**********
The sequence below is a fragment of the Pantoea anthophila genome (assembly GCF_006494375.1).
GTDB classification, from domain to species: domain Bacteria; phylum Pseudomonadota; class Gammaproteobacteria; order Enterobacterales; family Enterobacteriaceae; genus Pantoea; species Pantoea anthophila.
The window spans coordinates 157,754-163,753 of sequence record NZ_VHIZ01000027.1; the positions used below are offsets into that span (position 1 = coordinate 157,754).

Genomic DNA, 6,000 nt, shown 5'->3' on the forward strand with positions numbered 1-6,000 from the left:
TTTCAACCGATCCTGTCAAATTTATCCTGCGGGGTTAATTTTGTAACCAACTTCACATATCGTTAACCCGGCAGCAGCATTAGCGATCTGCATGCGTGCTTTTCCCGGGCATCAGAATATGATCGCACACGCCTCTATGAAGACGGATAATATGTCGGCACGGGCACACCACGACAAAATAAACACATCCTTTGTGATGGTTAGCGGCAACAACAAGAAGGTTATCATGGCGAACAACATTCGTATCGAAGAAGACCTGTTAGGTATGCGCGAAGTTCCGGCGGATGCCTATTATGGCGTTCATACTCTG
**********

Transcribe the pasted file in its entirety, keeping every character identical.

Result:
The sequence below is a fragment of the Pantoea anthophila genome (assembly GCF_006494375.1).
GTDB classification, from domain to species: domain Bacteria; phylum Pseudomonadota; class Gammaproteobacteria; order Enterobacterales; family Enterobacteriaceae; genus Pantoea; species Pantoea anthophila.
The window spans coordinates 157,754-163,753 of sequence record NZ_VHIZ01000027.1; the positions used below are offsets into that span (position 1 = coordinate 157,754).

Genomic DNA, 6,000 nt, shown 5'->3' on the forward strand with positions numbered 1-6,000 from the left:
TTTCAACCGATCCTGTCAAATTTATCCTGCGGGGTTAATTTTGTAACCAACTTCACATATCGTTAACCCGGCAGCAGCATTAGCGATCTGCATGCGTGCTTTTCCCGGGCATCAGAATATGATCGCACACGCCTCTATGAAGACGGATAATATGTCGGCACGGGCACACCACGACAAAATAAACACATCCTTTGTGATGGTTAGCGGCAACAACAAGAAGGTTATCATGGCGAACAACATTCGTATCGAAGAAGACCTGTTAGGTATGCGCGAAGTTCCGGCGGATGCCTATTATGGCGTTCATACTCTG